Vinyl vs. Tile: which is the better purchase?
This used to be no argument; however, advancements in vinyl flooring have now made it one. Vinyl vs. tile, which is the better purchase? We will discuss durability, appearance, installation, cost, and resale value. Hopefully, by the end, you will have made your flooring decision.
Vinyl vs. Tile, Round 1: Durability
A multi-layered composition makes vinyl plank flooring fairly durable. The flooring flexes upon impact, enabling it to withstand impacts, even big ones. Its prime layer is a wear layer. The wear layer protects the floor from scratching and marking. Because it’s soft and flexible, it’s ultimately very hard to damage. In addition, moisture has a hard time reaching the core of the plank because it has to move through all layers in order to do so.
Ceramic tile is known for its strength. It is a hard surface that doesn’t get affected by changing climates or home accidents. However, if at any point a crack does occur in the ceramic, the tile can be tough to restore. Unlike vinyl, ceramic is not flexible. The flooring type doesn’t have the ability to bend at the point of impact. This can make it easier to damage, regardless of its hardness.
As a final point…
Ceramic tile doesn’t earn its title until it has a water absorption rate of <0.5. 0.5 is not 0, that means water can seep through the floor and cause problems. This is just not as mcuh of an issue with vinyl. In fact, some vinyl plank flooring is offered at 100% waterproof.
Durability Winner: Vinyl
Vinyl vs. Tile, Round 2: Appearance
Vinyl is more of an acquired taste. It’s not that it doesn’t look good, it’s just that some homeowners can take issue with it not being real hardwood. Though, if you can get your mind past that, vinyl plank flooring is usually a steal for good looks. The resemblance of vinyl in comparison to hardwood is only getting better. The planks are wider than a typical hardwood flooring, but as far as look go, vinyl doesn’t suffer much. Vinyl shares the same versatility as hardwood. It could be selected to immitate virtually and type of true hardwood. It can also immitate almost any tile type.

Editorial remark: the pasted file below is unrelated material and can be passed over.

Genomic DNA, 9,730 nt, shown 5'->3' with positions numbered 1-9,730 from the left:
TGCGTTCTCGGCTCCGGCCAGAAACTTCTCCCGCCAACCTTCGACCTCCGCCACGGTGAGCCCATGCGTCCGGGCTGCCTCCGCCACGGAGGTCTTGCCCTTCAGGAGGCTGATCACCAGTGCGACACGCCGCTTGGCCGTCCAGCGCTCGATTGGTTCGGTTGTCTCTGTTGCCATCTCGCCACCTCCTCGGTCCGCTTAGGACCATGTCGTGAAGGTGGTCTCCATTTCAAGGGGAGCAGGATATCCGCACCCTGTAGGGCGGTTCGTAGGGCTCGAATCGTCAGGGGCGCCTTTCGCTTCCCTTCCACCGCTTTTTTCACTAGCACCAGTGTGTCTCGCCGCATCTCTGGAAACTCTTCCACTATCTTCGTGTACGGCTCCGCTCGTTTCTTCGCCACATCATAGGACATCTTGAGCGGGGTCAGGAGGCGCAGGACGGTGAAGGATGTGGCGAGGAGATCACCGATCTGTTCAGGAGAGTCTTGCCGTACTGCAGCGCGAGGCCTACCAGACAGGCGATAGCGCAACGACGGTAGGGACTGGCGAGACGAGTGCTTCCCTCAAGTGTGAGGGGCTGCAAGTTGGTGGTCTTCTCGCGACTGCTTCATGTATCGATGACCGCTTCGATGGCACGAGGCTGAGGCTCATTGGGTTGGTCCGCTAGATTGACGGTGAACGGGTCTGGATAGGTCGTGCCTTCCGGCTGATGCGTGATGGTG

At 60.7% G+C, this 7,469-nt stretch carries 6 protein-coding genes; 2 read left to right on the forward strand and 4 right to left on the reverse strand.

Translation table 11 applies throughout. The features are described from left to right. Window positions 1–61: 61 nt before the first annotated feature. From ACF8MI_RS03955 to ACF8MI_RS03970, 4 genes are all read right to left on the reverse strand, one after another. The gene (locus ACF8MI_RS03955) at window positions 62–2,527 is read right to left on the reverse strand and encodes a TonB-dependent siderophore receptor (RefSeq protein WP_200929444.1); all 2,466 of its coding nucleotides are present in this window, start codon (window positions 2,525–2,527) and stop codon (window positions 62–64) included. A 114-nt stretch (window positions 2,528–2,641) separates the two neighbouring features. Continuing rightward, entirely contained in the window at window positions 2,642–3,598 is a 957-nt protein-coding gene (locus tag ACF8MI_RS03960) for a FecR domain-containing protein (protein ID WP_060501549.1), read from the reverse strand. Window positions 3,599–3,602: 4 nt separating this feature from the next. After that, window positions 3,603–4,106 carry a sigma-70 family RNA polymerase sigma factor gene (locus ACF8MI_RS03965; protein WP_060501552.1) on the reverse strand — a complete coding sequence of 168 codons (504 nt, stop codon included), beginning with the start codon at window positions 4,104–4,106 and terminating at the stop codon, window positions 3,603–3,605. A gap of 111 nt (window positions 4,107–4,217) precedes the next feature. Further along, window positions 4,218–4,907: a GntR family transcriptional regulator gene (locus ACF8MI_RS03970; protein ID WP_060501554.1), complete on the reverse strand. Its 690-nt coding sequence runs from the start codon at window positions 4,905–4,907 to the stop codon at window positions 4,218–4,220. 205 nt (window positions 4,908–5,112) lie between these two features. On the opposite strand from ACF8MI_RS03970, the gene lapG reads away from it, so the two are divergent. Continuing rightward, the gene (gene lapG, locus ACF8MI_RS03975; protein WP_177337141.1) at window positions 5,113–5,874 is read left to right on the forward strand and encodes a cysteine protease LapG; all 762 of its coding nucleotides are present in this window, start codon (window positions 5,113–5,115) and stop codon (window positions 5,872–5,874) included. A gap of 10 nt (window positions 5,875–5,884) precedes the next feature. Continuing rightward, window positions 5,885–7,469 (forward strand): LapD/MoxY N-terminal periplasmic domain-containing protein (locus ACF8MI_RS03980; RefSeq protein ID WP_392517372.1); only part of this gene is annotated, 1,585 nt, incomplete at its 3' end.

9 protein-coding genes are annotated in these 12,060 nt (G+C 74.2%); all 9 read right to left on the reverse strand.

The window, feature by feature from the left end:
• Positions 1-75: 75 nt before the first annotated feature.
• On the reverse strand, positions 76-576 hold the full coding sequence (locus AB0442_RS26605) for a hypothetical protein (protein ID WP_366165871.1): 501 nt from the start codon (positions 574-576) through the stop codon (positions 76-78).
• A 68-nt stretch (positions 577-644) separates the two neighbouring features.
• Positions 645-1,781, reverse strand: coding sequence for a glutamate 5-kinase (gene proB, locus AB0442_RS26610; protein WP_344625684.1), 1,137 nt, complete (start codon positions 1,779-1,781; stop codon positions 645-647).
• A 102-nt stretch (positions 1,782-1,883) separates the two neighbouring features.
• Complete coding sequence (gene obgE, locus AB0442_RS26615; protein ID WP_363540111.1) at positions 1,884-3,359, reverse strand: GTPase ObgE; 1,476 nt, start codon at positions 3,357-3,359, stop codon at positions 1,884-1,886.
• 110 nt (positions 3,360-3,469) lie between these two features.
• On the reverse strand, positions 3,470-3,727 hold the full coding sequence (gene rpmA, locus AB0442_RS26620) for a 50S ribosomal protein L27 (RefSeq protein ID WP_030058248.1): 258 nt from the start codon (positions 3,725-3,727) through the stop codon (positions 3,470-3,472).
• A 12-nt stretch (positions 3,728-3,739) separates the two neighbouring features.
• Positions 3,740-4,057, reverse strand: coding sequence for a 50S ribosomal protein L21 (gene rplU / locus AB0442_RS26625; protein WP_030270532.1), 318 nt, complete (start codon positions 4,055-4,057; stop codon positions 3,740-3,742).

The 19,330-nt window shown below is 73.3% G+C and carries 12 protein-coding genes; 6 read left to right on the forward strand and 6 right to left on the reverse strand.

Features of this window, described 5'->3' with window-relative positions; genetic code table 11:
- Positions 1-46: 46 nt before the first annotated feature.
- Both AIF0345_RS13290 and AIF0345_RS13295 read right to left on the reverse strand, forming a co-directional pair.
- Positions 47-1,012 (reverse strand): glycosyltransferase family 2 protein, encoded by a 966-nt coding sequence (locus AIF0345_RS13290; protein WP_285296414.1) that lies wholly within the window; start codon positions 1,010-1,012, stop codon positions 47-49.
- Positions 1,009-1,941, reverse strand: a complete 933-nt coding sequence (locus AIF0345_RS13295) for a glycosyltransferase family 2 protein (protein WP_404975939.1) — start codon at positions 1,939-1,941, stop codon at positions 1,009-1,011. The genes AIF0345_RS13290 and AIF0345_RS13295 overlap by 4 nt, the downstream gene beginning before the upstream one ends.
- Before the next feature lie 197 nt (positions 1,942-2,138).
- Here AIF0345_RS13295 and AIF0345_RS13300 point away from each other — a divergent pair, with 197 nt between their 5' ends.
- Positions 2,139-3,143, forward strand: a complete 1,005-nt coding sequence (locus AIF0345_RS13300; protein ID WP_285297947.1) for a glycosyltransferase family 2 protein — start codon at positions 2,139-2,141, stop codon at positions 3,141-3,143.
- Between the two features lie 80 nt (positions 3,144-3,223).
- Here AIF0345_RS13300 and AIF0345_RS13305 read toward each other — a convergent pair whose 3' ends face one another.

Obviously, ceramic tile carries a totally different look than vinyl. Ceramic is more of a timeless look that blends in more than it stands out. It is consistant and can act as a nice compliment to kitchen cabinetry and overall home furnishings. As long as you’ll be able to keep the tile grout clear, ceramic can hold up a consistent clean look over time.
Appearance Winner: It’s a matter of taste. You choose! Though, vinyl’s versatility could be the kicker.
Vinyl vs. Tile, Round 3: Installation
Do-it-yourself is an option with vinyl flooring installation. The flooring type can be glued or nailed simply to a subfloor. As long as the subfloor is clean and flat, you’ll be in for an easy installation. You can install vinyl flooring by using the click-lock technique. This technique makes it to where the vinyl planks fit together like a puzzle.
Ceramic tiles require mortar and grout in order be laid. This can be messy and precise. Thus, the installation of ceramic is best left to a professional installation company. The ability to install the tile precisely is extremely necessary. If it isn’t laid properly, it is going to be more vulnerable to cracking.
Installation Winner: Vinyl
Vinyl vs. Tile, Round 4: Cost
Vinyl is traditionally cheaper than ceramic. Quality ranges with all flooring types; due to this fact, you can find each vinyl and ceramic on the low-end and the high-end. With that said, vinyl flooring is more inexpensive across the board.
Top quality ceramic will cost significantly more than vinyl. Add in the cost of installation and you will be paying far more. Basically, the thicker the ceramic tile, the more expensive. Per Floor Critics, thicker tiles will usually cost between $4-$8 per sq. foot. Though, thin ceramic could be sold for less than $1 per sq. foot.
Cost Winner: Vinyl, it’ll get you more bang for your buck.
Vinyl vs. Tile, Round 5: Resale Value
Vinyl is bought more for functional purposes than for visual purposes. While it does look good, it’s ultimately a flooring type that homeowners can easily maintain and prevent damage to. Due to its functional purposes and low cost, home evaluators don’t value vinyl flooring very highly.
Ceramic holds a more timeless, long-term appeal. Therefore, it carries more weight in resale value. It won’t add the type of value that you’d get from hardwood or natural stone flooring, however you should see at least a slight increase in home value with ceramic tile.
Resale Value Winner: Ceramic
In all, vinyl outscores ceramic tile 4 to 1. Does this mean that you should choose vinyl over ceramic? Not necessarily. At the end of the day, it’s up to your personal taste, along with the needs of your home. Ceramic can go a long way in look, however vinyl offers more for its price. Good luck with your choice!
Whichever flooring type you decide on, know that you can find it at Toscana Floorings! We offer every type of vinyl and ceramic flooring. We can also install your new flooring for you. Contact Toscana Floorings at (972) 842-4984. Lastly, please visit our blog for more helpful home remodeling input.